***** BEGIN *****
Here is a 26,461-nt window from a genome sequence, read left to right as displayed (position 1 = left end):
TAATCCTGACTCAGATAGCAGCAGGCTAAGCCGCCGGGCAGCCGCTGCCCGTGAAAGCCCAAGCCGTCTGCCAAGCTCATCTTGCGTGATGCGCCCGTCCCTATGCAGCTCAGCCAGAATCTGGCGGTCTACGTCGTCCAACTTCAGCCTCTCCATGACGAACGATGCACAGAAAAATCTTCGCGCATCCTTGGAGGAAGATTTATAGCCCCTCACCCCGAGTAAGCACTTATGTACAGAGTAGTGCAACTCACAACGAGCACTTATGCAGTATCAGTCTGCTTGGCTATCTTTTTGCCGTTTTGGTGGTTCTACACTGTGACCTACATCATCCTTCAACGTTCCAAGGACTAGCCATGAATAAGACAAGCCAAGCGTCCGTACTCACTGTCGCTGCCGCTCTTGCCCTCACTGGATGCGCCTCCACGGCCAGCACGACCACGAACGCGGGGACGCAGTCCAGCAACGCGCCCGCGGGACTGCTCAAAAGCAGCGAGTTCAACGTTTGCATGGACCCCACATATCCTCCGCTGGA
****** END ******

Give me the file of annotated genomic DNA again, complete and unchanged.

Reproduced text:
Here is a 26,461-nt window from a genome sequence, read left to right as displayed (position 1 = left end):
TAATCCTGACTCAGATAGCAGCAGGCTAAGCCGCCGGGCAGCCGCTGCCCGTGAAAGCCCAAGCCGTCTGCCAAGCTCATCTTGCGTGATGCGCCCGTCCCTATGCAGCTCAGCCAGAATCTGGCGGTCTACGTCGTCCAACTTCAGCCTCTCCATGACGAACGATGCACAGAAAAATCTTCGCGCATCCTTGGAGGAAGATTTATAGCCCCTCACCCCGAGTAAGCACTTATGTACAGAGTAGTGCAACTCACAACGAGCACTTATGCAGTATCAGTCTGCTTGGCTATCTTTTTGCCGTTTTGGTGGTTCTACACTGTGACCTACATCATCCTTCAACGTTCCAAGGACTAGCCATGAATAAGACAAGCCAAGCGTCCGTACTCACTGTCGCTGCCGCTCTTGCCCTCACTGGATGCGCCTCCACGGCCAGCACGACCACGAACGCGGGGACGCAGTCCAGCAACGCGCCCGCGGGACTGCTCAAAAGCAGCGAGTTCAACGTTTGCATGGACCCCACATATCCTCCGCTGGA